Saturday, January 06, 2007
Marcia Ball CD review
Here is a review from nearly a decade ago of Marcia Ball's Rounder album, Let Me Play With your Poodle that appeared in the Cleveland based Jazz & Blues Report in 1997 and the DC Blues calendar around the same time. This is the album where she first sang Randy Newman's Louisiana, 1927, a song unfortunately made timely in light of Hurricane Katrina. This was before the excellent guitarist Pat Boyack started his tenure with Ms. Ball with what became an excellent touring band.
Let Me Play With Your Poodle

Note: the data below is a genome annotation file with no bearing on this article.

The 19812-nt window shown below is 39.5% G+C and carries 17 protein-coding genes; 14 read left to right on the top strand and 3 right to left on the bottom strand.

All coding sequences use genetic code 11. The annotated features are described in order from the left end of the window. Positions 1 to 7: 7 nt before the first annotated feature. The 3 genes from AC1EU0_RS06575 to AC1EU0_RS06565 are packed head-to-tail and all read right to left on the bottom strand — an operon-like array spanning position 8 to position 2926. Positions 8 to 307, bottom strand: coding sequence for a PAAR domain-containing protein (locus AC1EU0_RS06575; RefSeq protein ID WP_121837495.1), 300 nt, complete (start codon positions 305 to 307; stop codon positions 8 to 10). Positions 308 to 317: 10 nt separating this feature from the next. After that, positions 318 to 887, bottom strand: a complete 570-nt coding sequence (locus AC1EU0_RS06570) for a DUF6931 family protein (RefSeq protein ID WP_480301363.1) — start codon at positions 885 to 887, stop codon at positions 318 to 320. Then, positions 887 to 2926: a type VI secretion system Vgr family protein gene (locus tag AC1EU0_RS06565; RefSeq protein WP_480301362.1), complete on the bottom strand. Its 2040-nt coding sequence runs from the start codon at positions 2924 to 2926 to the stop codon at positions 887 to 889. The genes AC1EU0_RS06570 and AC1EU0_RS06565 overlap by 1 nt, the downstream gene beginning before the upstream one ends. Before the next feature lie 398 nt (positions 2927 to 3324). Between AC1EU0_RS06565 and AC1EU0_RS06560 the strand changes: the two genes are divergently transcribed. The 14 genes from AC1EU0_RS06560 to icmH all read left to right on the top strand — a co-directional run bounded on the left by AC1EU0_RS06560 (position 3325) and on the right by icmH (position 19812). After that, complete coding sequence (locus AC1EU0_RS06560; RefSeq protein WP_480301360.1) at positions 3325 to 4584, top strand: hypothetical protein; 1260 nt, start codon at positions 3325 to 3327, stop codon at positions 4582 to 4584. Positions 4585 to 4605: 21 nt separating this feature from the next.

Marcia Ball’s first new album in several years contains the same lively mix of New Orleans R&B, zydeco and gulf coast blues that have made her such a popular performer, mixing her smooth, yet so soulful vocals with her vigorous piano on a savory menu of musical treats - some vintage blues and some she newly penned. The title cut is a classic Tampa Red number that was also a staple of Lightning Hopkins’ repertoire that Ball dresses up in a hot zydeco arrangement and plays at a very hot tempo with Paul Klemper’s sax and Steve Williams guitar adding solo voices in addition to Ball’s Crescent City based piano groove. Others on this session include Derek O’Brien, Clarence Holliman, and Kaz Kazanoff. Also included is a rocking version of Clarence Garlow’s R&B classic, "Crawfishin’," and her own originals, like "Why Woman Cry" and "The Story of My Life," are sung in an unmannered, soulful fashion that is a real delight to listen to. Those who might quibble and suggest that Marcia Ball’s music lacks the grit and grime of some other artists would be ignoring her soulfulness, which can be heard in all of the performances here. And when she finishes Randy Newman’s ballad about the Mississippi River floods of 1927,"Louisiana, 1927," you’ll be ready to give this disc another spin.